Posts Tagged ‘Birthday’

Eli and Me

February 16, 2009

Good news from Lisa, who’s son Eli had surgery on Monday, February 9: Eli is doing great! Surgeons closed his ASD, resceted a “blob” of extra tissue near the Pulmonary Artery, and then performed the Bi-directional Glenn. Everything went well and Eli was discharged three days later! (And I get to tell you again that the drawing on the Glenn Operation page is not the Bi-directional Glenn… it’s the Unidirectional Glenn, sometimes called the Classic Glenn. It’s the operation that I have!)

February 9 is going to be your second birthday, Eli. Trust me on this one, I know. Because I’m coming up on my second birthday:  On February 17, 1967, I had my first heart surgery.

“He’s down to hours,” Cardiologist Richard Rowe told my parents that Friday night. “We need to go to surgery right now.” Afterwards I was in the hospital three weeks; Eli only had to stay three days. Three days – times sure have changed!

You probably won’t see a post on my second birthday, since I’m traveling. I’ll be heading to Atlanta, where on Wednesday morning my Cardiologist will put his stethoscope to my chest and hear that Classic Glenn Shunt just chuggin’ along.

So Happy (second) Birthday, Eli! And I hope you have many, many more!

Your buddy;

The Funky Heart

My Birthday, Your Gift!

September 5, 2008

Today is my birthday and I am out celebrating! But before I leave, here’s a little gift for you: The Leningrad Cowboys and the Red Army Choir singing Sweet Home Alabama… in English!

The Leningrad Cowboys are a Finnish rock band with a taste for the unusual. Keep your eyes open for their hair, shoes, and tractor shaped instruments. The Red Army Choir joins in on the chorus, and it’s pretty obvious these guys are having a good time. They finish the song with a few bars of The Song of the Volga Boatmen, a traditional Russian folk song.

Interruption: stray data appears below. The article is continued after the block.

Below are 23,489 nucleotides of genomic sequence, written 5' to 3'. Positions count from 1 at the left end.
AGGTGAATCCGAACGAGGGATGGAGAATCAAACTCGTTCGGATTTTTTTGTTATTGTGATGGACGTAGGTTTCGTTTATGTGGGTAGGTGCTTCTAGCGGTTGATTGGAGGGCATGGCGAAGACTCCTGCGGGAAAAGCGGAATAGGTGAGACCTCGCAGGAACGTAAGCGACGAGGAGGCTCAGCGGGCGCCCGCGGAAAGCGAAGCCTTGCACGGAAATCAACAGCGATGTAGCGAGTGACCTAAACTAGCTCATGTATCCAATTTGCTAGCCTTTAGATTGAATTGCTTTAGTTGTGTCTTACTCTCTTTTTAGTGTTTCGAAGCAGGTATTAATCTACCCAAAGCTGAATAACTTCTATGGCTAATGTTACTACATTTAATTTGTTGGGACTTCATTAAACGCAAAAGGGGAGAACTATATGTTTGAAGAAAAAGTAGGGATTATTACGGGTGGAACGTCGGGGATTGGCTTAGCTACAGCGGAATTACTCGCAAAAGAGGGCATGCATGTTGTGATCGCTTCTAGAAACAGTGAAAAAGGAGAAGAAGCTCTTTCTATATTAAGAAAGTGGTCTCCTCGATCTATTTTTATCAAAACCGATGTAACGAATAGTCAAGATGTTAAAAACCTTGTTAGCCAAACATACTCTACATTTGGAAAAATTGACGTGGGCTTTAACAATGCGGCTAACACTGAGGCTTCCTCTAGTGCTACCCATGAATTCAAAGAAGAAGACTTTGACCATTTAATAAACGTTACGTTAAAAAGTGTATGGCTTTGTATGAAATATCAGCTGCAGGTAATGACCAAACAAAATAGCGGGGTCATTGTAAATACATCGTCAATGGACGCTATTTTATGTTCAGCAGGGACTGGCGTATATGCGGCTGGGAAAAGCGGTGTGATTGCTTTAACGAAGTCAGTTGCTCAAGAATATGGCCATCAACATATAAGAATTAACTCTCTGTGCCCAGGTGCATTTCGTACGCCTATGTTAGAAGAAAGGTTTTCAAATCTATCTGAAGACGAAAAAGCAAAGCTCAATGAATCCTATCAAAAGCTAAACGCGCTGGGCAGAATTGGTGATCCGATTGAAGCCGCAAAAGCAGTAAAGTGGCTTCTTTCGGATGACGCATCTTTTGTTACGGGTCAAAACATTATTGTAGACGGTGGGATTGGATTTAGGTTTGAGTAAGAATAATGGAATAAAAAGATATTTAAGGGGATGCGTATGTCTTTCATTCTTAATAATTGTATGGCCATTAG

Enjoy, have a good laugh, and feel free to leave a comment on my strange musical tastes. I know you want to!

It’s my Party and I ain’t Crying!

August 31, 2008

My birthday is this week!

I used to hate the thought of a birthday, just basically ignoring the event. It’s just another year, I thought, and I’m probably never going to get the chance to be an old man. So why celebrate?

My attitude changed (somewhat) when my doc told me that my walking had probably added ten years to my life! That’s completely cool. Walking… now there was something I could do without feeling like I had just been hit in the chest with a baseball bat. It can get boring at times (especially when I forget to tape some music or a radio show) but you can do it almost anytime, anywhere. And if I do have my XM Radio ready to go, the walk flies by. The faster the music, the faster your pace, so I’ll tape a station all night long, then listen to it when I walk the next day. That gives me plenty of music, so I can zip by the slow love songs and find something to put some spring in my step. Thankfully good music doesn’t go stale, and day old music is just as fresh as when it was produced.

Another attitude changer was meeting Pam through the Adult Congenital Heart Association (ACHA). Pam has Tricuspid Atresia, just like I do, and she’s a year or two older than me! Pam’s defect must be perfectly balanced… she’s in her 40’s and has never had heart surgery! How in the world does that happen?!?!? I swear, if I ever go to Vegas on vacation, I’m taking Pam. That woman is so lucky we’ll bankrupt a casino or two!

My outlook improved even more when I went to the ACHA’s National Convention in Philadelphia this year. There were 300+ people in attendance and 80% or more had a heart defect. (There was also a ACHA sponsored research symposium, so a good number of Cardiologists were there , too.) None of the ACHDer’s I met had a bad attitude. All of us were lively, engaged people enjoying our lives despite whatever rocks had been tossed our way. As the old saying goes, “You play the hand you’re dealt.” Apparently we have some real cardsharks in the ACHA, because they had taken a poor hand and played it into a winner!

You’ve seen the photo of the “Tricuspid Atresia Gang” (it’s below). The thing about it, not every Tricuspid patient is in the photo. I met at least three more after that photo was taken! So there was at least eleven of us at the convention.

For so many years every one of us had heard we were “rare” and “unusual”, and I had never met anyone else with Tricuspid Atresia. I may not be the only one, I thought, but there sure can’t be many. There aren’t – Tricuspid Atresia occurs in 1 out of every 10,000 live births – but there are more of us than we think! And as a group, we seem to be doing pretty good!

So I’m having a birthday, and that’s awesome!